There are several things that spring to mind when you see the headline above. I'm sure that there are more than a few people out there who figured that 2018 will certainly see the legalization of recreational cannabis. I have been dreaming of the day when I could buy pre-rolled joints at the local headshop. Sadly, this day has not yet come, but it is certainly approaching quickly.
Cannabis legalization is a difficult subject
Most Americans either actively support cannabis legalization or are simply not against it. Statistics support this anecdotal evidence, especially in limited geographical communities. Today’s legalization culture has migrated toward medicinal uses; however, some issues are still the same.
Here are the four things that need to happen for cannabis reform:
Cannabis needs to be consumed with better methods
Like it or not, inhaling any kind of smoke is bad for you. Marijuana is going to be far more acceptable when THC is delivered by an alternate method. Such new methods are already available for consumers. This includes vaping, edibles, cannabis oil, and even transdermal patches.
Another alternative method currently being tested is pharmaceutical synthetic THC. Unlike organic THC, its production is about as synthetic as the manufacture of Styrofoam cups. Furthermore, it doesn't seem to work very well, neither medicinally or recreationally.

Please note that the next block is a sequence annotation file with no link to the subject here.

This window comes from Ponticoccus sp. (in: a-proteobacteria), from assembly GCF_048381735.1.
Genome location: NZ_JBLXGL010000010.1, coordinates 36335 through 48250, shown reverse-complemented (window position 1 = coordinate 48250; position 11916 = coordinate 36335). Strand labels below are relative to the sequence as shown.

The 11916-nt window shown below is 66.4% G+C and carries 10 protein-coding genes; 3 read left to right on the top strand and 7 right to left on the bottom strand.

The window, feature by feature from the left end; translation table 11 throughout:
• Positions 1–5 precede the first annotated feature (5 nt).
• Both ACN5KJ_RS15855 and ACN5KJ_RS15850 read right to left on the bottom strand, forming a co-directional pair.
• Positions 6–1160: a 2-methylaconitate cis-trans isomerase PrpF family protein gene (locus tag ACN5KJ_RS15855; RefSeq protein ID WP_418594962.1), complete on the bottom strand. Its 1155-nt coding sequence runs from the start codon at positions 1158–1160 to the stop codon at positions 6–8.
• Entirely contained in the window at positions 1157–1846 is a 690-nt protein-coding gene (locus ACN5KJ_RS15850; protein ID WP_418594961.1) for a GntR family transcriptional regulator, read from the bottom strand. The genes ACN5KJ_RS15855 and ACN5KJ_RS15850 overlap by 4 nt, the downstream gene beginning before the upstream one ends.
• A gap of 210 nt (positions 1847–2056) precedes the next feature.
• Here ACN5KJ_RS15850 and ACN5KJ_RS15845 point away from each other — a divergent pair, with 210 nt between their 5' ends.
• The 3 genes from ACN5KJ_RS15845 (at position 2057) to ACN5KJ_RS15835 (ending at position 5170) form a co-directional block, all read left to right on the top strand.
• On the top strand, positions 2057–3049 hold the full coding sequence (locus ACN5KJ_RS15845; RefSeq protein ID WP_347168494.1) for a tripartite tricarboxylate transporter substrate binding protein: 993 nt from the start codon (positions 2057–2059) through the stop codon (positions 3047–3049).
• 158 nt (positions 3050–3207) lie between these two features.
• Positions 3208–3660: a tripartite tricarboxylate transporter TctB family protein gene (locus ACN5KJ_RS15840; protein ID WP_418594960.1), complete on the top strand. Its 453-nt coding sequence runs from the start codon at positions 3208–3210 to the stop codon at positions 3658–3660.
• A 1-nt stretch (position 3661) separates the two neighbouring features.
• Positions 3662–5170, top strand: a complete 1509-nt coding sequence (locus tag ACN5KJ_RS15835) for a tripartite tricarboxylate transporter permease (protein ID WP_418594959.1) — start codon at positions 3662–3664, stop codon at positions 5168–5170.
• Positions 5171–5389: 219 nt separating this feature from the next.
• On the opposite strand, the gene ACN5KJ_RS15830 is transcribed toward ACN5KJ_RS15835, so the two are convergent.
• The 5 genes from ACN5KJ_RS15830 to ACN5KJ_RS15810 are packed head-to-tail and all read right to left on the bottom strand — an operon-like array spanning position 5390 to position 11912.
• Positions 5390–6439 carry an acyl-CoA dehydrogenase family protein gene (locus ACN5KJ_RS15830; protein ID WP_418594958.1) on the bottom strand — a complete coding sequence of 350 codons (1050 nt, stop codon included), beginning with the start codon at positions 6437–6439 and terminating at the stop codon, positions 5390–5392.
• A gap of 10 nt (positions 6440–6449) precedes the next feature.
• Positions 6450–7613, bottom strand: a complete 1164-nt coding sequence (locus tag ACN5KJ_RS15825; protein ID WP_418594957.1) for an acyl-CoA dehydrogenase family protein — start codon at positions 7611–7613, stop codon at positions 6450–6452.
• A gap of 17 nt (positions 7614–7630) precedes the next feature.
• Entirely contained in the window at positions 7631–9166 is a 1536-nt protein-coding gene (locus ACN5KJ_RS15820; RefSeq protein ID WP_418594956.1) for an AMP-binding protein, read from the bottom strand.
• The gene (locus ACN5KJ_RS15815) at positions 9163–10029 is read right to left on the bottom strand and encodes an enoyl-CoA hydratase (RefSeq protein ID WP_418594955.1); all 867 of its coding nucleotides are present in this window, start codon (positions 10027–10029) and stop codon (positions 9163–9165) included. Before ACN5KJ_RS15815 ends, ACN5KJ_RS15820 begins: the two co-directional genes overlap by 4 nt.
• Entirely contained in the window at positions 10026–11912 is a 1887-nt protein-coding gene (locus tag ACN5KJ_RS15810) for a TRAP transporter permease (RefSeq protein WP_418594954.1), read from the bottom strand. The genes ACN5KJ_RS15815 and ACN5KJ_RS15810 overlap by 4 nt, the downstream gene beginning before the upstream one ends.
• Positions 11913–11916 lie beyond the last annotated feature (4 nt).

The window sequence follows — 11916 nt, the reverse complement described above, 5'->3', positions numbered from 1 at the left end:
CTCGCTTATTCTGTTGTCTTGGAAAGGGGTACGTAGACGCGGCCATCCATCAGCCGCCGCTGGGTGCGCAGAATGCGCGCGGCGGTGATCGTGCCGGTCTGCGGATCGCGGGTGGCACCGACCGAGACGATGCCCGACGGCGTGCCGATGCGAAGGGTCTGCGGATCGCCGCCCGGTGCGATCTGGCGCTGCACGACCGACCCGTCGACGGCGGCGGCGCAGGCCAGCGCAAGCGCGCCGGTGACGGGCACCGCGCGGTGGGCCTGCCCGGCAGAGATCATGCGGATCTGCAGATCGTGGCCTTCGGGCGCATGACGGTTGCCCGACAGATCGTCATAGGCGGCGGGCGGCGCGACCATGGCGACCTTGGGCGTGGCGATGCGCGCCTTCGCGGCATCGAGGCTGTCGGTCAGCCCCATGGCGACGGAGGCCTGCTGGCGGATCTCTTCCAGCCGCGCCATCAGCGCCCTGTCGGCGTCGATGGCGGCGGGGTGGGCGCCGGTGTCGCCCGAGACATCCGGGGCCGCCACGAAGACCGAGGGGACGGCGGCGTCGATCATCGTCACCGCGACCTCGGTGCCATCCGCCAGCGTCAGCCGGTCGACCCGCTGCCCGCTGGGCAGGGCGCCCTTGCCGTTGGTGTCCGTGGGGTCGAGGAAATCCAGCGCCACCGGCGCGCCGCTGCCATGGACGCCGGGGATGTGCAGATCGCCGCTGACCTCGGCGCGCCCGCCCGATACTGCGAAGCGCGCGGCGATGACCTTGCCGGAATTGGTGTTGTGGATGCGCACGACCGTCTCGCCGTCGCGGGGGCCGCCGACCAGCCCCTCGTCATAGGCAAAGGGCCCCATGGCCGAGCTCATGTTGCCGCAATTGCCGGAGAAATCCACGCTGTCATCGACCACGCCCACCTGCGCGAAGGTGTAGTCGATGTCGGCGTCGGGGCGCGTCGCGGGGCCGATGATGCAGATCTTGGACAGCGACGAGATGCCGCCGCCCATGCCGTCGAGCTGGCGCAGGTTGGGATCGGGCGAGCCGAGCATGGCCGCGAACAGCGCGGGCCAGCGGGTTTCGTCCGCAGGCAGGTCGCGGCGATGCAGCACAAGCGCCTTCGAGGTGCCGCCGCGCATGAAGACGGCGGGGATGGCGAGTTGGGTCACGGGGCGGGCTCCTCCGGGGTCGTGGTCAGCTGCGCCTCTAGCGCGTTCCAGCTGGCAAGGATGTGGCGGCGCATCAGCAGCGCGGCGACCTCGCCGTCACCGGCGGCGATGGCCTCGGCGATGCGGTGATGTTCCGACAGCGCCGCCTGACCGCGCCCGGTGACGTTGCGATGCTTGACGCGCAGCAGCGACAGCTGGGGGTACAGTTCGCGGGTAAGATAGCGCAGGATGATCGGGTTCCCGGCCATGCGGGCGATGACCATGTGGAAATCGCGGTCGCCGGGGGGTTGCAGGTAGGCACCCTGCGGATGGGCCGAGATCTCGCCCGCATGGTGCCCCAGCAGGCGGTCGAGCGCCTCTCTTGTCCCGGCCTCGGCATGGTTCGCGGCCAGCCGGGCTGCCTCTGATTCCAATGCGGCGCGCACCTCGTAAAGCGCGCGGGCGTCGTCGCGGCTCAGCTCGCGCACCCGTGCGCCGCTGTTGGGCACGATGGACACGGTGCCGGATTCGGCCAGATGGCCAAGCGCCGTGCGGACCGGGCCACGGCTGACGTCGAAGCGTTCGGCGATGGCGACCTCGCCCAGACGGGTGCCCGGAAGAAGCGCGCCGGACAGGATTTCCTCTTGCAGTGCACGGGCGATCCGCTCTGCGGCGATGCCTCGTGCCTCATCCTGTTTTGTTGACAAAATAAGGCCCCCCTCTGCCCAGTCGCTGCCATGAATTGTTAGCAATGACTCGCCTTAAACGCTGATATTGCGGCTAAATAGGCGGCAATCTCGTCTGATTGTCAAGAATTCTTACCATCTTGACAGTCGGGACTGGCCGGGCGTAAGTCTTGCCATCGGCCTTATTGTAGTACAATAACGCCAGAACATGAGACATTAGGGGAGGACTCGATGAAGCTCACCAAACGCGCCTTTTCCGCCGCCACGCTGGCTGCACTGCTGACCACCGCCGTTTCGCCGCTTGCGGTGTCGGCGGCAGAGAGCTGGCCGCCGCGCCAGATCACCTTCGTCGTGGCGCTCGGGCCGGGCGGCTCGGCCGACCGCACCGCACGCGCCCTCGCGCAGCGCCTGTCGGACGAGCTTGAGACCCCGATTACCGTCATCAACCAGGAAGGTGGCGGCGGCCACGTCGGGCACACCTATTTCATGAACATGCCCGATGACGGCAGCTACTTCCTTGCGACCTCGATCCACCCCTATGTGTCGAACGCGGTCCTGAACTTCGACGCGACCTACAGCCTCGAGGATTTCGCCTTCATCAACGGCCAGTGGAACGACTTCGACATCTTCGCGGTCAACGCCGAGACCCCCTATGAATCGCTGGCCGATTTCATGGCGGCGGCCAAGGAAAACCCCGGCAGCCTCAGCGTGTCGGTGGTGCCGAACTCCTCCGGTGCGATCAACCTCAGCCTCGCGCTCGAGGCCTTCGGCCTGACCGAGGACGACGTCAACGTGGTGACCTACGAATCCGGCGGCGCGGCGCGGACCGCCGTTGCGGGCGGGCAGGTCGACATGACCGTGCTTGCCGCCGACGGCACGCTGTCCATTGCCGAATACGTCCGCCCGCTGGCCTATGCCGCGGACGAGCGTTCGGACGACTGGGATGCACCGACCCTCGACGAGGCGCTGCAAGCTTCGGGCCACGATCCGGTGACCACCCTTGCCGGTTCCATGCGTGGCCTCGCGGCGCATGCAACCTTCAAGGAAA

There are many different methods of consuming cannabis that have been shared and researched online. Although many of these are for recreational use, medicinal users can also enjoy a healthier alternative to smoking cannabis.
Marijuana needs a controlled distribution organization
Some say the criminalization of cannabis can be compared to the Volstead Act, that banished liquor in the 1920s. The difference is that before prohibition, there was an entire industry built around the manufacture, distribution and sale of alcohol. Unlike liquor, cannabis is a cottage industry. If a company with the backing of the liquor lobby were to get behind recreational cannabis, legalization would be much easier.
As cannabis becomes recreational in multiple states, many issues are being considered. The right of states to make their own laws versus the right of the federal government to regulate each state. Or how about the DEA classification of cannabis as a Schedule I drug.
Currently states with recreational cannabis laws are testing multiple distribution methods to determine the safest methods for selling legal cannabis. Many states want to track the buds from the day it is harvested to when a consumer purchases it from a local headshop. Some even want to classify each strain and THC content in a database, while others are focusing on dealing with the potential negative effects such as the increase of cannabis use in teenagers and people driving a vehicle while intoxicated.
We need state and federal government help to build and regulate a distribution organization that keeps everyone safe and satisfied with legal cannabis.
Responsible news organizations need to engage in more active dialogue